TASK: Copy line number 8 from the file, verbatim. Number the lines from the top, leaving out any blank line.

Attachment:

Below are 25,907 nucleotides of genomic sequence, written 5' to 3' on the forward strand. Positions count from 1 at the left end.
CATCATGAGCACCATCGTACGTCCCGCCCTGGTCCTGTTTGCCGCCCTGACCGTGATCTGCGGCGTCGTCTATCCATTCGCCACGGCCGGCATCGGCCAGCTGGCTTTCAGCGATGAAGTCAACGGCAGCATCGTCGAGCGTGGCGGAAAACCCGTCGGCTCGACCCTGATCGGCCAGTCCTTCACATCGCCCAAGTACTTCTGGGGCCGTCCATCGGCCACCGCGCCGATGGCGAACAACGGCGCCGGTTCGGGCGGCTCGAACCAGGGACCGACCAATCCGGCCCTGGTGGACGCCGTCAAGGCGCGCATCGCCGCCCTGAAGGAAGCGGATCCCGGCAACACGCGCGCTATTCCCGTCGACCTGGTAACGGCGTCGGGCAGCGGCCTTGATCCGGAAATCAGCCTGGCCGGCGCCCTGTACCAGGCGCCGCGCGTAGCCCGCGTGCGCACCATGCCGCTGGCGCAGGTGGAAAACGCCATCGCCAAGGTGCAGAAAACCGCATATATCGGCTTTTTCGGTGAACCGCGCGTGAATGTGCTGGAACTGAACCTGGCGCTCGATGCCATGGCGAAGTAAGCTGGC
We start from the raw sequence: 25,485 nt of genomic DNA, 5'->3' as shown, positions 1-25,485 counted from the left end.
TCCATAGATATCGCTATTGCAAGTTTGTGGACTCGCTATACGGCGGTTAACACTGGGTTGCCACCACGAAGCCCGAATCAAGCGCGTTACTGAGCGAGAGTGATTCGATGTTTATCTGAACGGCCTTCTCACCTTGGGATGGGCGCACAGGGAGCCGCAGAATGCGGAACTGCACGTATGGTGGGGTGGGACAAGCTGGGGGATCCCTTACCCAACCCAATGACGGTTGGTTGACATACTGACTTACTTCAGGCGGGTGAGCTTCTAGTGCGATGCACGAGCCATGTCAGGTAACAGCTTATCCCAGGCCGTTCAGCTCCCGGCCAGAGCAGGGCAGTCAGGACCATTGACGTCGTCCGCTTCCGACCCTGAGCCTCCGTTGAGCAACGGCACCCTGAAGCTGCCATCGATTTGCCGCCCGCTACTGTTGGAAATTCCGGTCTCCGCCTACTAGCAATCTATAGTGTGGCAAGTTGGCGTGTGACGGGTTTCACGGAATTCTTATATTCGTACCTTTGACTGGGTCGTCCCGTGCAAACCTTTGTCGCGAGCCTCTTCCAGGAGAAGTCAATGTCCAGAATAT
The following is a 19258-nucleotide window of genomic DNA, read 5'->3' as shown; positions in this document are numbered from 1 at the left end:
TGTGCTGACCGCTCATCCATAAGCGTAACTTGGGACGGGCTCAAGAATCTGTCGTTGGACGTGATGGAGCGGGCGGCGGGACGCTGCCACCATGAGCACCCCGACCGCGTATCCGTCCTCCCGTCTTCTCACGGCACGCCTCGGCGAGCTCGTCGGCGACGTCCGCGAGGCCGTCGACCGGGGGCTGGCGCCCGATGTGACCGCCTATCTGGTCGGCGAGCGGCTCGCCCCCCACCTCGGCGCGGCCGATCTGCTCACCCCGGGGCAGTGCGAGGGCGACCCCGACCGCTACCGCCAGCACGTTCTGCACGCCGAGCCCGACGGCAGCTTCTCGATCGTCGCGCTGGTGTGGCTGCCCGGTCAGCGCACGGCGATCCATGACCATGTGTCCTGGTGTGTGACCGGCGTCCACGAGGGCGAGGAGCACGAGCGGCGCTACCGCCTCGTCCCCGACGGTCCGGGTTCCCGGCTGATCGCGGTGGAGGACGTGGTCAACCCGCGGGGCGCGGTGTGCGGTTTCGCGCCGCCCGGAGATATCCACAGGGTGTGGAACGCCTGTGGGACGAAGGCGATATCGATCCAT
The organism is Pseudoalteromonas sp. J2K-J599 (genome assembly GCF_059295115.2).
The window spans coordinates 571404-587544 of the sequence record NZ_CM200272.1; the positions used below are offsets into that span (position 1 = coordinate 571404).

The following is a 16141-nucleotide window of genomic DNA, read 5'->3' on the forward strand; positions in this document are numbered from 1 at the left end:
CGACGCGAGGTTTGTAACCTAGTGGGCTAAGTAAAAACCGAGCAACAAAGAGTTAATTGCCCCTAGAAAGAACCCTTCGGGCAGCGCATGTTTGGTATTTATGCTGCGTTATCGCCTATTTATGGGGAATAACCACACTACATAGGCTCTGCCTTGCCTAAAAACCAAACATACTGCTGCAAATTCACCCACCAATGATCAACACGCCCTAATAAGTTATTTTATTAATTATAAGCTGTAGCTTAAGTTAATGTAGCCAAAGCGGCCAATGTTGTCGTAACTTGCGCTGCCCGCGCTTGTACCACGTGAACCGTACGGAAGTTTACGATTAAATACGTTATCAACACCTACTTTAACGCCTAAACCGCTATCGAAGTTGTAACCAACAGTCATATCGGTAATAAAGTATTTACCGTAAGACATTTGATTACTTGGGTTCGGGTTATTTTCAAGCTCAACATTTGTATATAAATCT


The window spans coordinates 571404-587544 of the sequence record NZ_CM200272.1; the positions used below are offsets into that span (position 1 = coordinate 571404).